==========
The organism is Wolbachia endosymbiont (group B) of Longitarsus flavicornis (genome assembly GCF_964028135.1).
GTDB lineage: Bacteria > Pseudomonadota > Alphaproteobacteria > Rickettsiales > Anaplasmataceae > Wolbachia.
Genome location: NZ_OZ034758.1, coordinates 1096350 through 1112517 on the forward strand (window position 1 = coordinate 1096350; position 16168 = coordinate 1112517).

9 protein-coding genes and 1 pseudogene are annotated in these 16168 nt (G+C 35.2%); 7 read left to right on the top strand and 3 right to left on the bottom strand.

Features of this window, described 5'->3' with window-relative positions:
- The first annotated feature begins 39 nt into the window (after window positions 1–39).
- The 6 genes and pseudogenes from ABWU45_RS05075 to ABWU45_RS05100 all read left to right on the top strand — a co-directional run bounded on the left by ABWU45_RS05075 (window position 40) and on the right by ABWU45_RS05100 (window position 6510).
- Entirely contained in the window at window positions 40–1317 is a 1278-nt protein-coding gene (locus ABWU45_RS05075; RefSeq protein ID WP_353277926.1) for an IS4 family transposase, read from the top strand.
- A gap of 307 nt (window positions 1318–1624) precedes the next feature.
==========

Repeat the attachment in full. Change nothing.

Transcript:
The organism is Wolbachia endosymbiont (group B) of Longitarsus flavicornis (genome assembly GCF_964028135.1).
GTDB lineage: Bacteria > Pseudomonadota > Alphaproteobacteria > Rickettsiales > Anaplasmataceae > Wolbachia.
Genome location: NZ_OZ034758.1, coordinates 1096350 through 1112517 on the forward strand (window position 1 = coordinate 1096350; position 16168 = coordinate 1112517).

9 protein-coding genes and 1 pseudogene are annotated in these 16168 nt (G+C 35.2%); 7 read left to right on the top strand and 3 right to left on the bottom strand.

Features of this window, described 5'->3' with window-relative positions:
- The first annotated feature begins 39 nt into the window (after window positions 1–39).
- The 6 genes and pseudogenes from ABWU45_RS05075 to ABWU45_RS05100 all read left to right on the top strand — a co-directional run bounded on the left by ABWU45_RS05075 (window position 40) and on the right by ABWU45_RS05100 (window position 6510).
- Entirely contained in the window at window positions 40–1317 is a 1278-nt protein-coding gene (locus ABWU45_RS05075; RefSeq protein ID WP_353277926.1) for an IS4 family transposase, read from the top strand.
- A gap of 307 nt (window positions 1318–1624) precedes the next feature.